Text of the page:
Is Alexa big brother?

By Justin Ware. Published at Apr 12, 2019, in Ctrl Alt Del

We’re used to Alexa listening when we ask questions, but it turns out Amazon is listening too.

Earlier today it was revealed that Amazon has assembled a global crack team to listen to a ‘random’ selection of user recordings. These workers then transcribe the audio, listening to as many as 1,000 audio clips in nine hour shifts.

Amazon has expanded its audio transcription army into several countries including the United States, Costa Rica and Romania.

According to the company, Alexa only records audio after the ‘wake’ command is given. Any audio after this command is retained by the device and relayed back into Amazon’s servers to improve its grasp of human speech.

“By default, Echo devices are designed to detect only your chosen wake word,” a spokesperson said.

Users may opt out of Amazon using their recordings in the privacy sections of the Alexa app.

Amazon’s privacy statement includes the following:

“Customer trust is of the utmost important. We build Echo devices with privacy in mind from the beginning, striving to put the control in our customers’ hands. We recognise one single solution won’t be sufficient for every customer, and have built multiple layers of privacy protections into Echo devices.”

If it built Echo devices with privacy in mind from the beginning, why are users opted in to device recording automatically?

In addition, this isn’t the first time Amazon has come under fire when it comes to privacy. Just last year, an Amazon Echo user reported that the device had recorded a conversation without permission, before sending it to an Amazon employee in Seattle.

It’s stories like these that should give you pause when weighing up a smart home device purchase.

Fergus Hanson, who is the head of cyber policy at the Australian Security Policy Institute, believes smart home devices add an ‘extra layer’ of vulnerability to the household.

“Home assistants are basically adding an extra vulnerability to every home in Australia, they’re constantly listening.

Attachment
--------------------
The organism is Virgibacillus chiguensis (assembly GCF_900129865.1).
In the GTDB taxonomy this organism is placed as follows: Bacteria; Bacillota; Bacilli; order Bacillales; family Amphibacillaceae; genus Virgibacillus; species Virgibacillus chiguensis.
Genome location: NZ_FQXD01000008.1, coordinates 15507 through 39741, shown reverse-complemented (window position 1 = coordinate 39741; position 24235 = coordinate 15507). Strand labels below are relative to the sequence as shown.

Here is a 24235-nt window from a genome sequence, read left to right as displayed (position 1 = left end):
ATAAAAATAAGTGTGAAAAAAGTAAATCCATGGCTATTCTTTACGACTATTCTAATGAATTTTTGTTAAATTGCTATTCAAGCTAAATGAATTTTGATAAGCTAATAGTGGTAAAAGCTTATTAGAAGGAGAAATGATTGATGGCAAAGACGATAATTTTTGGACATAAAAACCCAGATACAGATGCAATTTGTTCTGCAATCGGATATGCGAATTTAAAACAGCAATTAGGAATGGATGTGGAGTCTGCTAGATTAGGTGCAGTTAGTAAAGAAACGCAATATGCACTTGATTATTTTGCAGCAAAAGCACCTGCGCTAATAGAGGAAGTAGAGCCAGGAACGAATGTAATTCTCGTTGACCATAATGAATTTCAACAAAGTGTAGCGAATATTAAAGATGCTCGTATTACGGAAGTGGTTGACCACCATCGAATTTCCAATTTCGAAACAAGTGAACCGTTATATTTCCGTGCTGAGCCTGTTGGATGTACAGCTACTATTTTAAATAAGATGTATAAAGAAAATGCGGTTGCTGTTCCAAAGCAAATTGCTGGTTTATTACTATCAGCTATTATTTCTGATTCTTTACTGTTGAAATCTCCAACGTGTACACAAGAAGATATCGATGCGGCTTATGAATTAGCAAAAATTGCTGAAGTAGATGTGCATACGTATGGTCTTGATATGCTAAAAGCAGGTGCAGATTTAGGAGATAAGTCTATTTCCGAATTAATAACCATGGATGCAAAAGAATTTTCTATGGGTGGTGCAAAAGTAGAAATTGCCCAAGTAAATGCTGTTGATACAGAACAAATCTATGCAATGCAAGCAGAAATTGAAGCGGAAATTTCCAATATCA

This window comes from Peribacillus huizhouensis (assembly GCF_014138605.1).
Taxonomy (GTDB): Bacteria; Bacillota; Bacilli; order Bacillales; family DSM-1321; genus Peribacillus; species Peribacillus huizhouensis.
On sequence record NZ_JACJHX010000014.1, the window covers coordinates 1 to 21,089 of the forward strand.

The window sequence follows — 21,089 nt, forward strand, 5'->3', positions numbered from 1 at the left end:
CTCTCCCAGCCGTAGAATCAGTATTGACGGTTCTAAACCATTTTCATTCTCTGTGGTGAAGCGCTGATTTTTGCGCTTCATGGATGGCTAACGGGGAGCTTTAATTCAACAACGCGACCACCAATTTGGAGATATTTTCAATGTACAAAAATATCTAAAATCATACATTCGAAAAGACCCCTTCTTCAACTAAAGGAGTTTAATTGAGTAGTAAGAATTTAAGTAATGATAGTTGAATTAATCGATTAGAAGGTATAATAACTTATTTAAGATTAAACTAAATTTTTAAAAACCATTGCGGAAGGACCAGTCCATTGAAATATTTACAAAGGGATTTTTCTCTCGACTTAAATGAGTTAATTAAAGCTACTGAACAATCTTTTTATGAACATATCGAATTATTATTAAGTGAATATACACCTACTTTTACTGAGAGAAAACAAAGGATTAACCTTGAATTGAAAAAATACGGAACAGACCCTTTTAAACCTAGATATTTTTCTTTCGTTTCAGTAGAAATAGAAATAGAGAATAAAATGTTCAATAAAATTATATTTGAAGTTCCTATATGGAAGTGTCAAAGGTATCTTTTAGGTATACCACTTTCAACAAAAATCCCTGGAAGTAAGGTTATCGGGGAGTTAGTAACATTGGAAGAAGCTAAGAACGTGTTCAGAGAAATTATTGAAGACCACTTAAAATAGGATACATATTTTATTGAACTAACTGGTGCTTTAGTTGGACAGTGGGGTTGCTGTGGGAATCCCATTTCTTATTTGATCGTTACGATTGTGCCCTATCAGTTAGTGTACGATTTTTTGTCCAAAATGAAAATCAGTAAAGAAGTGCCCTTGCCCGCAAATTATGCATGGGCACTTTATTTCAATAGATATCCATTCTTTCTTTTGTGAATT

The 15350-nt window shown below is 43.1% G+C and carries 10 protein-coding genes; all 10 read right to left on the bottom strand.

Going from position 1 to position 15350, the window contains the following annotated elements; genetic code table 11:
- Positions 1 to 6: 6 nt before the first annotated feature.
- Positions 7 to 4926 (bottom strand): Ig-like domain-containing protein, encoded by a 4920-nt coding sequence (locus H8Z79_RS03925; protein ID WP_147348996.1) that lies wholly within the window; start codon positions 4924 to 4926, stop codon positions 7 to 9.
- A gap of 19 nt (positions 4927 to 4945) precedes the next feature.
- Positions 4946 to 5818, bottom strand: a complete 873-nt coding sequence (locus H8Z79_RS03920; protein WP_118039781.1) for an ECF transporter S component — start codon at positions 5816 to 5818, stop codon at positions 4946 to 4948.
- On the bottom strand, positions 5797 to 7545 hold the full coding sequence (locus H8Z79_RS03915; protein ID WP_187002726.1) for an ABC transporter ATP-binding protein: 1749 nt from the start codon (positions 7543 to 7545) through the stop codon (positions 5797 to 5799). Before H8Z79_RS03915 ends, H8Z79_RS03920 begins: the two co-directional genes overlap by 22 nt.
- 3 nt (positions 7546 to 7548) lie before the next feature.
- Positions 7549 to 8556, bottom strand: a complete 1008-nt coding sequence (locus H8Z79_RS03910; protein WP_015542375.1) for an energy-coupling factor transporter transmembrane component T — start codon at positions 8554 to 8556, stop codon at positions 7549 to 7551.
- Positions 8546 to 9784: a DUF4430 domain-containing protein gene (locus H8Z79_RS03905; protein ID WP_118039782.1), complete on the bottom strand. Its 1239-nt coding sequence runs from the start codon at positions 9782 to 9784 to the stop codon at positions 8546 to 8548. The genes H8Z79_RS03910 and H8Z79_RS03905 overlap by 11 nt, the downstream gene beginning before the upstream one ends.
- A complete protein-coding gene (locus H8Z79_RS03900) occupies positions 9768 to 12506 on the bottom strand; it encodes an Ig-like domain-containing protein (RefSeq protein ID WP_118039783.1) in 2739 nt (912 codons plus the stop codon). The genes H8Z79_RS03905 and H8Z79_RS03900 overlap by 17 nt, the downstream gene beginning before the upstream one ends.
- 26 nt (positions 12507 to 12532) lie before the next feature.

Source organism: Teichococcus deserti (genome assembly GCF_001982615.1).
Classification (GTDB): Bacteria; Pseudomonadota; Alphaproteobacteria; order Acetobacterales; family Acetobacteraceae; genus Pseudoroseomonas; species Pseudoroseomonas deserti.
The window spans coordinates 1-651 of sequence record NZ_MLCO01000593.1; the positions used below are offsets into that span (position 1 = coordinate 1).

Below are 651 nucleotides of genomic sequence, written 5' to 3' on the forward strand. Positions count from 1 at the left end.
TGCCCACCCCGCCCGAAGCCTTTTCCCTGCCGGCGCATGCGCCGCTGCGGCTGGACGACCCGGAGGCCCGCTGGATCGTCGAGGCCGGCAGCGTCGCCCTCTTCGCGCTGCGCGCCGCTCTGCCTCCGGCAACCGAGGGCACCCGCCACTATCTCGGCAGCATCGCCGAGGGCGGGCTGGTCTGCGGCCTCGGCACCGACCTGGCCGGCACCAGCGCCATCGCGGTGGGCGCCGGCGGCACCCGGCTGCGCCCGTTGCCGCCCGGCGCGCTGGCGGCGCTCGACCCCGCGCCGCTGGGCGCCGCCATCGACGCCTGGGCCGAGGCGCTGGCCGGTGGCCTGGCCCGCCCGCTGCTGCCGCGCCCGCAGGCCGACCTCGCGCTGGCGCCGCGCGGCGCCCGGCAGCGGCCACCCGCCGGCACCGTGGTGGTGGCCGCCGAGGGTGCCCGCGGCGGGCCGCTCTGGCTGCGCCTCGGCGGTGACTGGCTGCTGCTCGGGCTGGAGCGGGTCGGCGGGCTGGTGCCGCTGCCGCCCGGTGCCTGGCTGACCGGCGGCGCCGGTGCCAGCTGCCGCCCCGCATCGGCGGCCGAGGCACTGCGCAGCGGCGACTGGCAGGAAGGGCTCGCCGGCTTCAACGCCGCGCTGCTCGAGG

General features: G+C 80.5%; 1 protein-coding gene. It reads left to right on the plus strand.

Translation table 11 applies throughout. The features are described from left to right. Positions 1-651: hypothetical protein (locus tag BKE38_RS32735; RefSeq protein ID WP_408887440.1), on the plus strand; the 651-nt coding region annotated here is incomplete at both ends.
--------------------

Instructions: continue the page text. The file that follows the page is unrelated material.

“There have been examples where they’ve demonstrated that you can hack into an Amazon Echo. These have been reported to Amazon and fixed, but every piece of equipment has vulnerabilities and can be exploited,” he said.

Is a cool tech gimmick really worth your privacy (or what little is left of it)?

I’m not so sure.

S3 Consortium Pty Ltd (CAR No.433913) is a corporate authorised representative of LeMessurier Securities Pty Ltd (AFSL No. 296877). The information contained in this article is general information only. Any advice is general advice only. Neither your personal objectives, financial situation nor needs have been taken into consideration. Accordingly you should consider how appropriate the advice (if any) is to those objectives, financial situation and needs, before acting on the advice.

Conflict of Interest Notice

S3 Consortium Pty Ltd does and seeks to do business with companies featured in its articles. As a result, investors should be aware that the Firm may have a conflict of interest that could affect the objectivity of this article. Investors should consider this article as only a single factor in making any investment decision. The publishers of this article also wish to disclose that they may hold this stock in their portfolios and that any decision to purchase this stock should be done so after the purchaser has made their own inquires as to the validity of any information in this article.

Publishers Notice

The information contained in this article is current at the finalised date. The information contained in this article is based on sources reasonably considered to be reliable by S3 Consortium Pty Ltd, and available in the public domain. No “insider information” is ever sourced, disclosed or used by S3 Consortium.

Australian ASX Small Cap stocks | Why Finfeed.com is Australia’s leading small cap publication

Founded seven years ago, Finfeed.com is Australia’s leading and longest standing website for investor and finance news, education and expert opinion.

Published by StocksDigital, Finfeed was created to report daily on the comings and goings of ASX listed stocks in the small cap market.

As the first digital publication dedicated specifically to this space, Finfeed soon became the most trusted publication in the market, quickly garnering over two million page views – a number that continues to rise.

Finfeed.com provides its readers with informative articles that tackle the latest in market moving #ASX small cap news, plus exclusive content you won’t find anywhere else. It is aimed at those with an interest in investing, market education, company performance, start-ups and much more.

Finfeed.com is the only media organisation operating under the strength of a Financial Services License and is backed by leading journalists and analysts all with brands of their own.

The website aims to inform, educate and entertain with content that drills down into the heart of financial matters.

Finfeed is a leading source of investor and market information, with everything investors need to know about how to invest written in a way that anyone can understand. 

Over the years, the website has expanded beyond exclusively reporting on small caps, to profile Australia’s leading ASX listed small, mid and large caps as well as some of the country’s most successful CEOs and business leaders to find out what makes them tick.

Every day you will find fresh content covering:

Fast Facts

Over 4,000 articles published

Over 2.3 Million Page Views and counting

Over 10,000 followers on social media

Subscriber list growing by 2% monthly

Thanks for subscribing!

X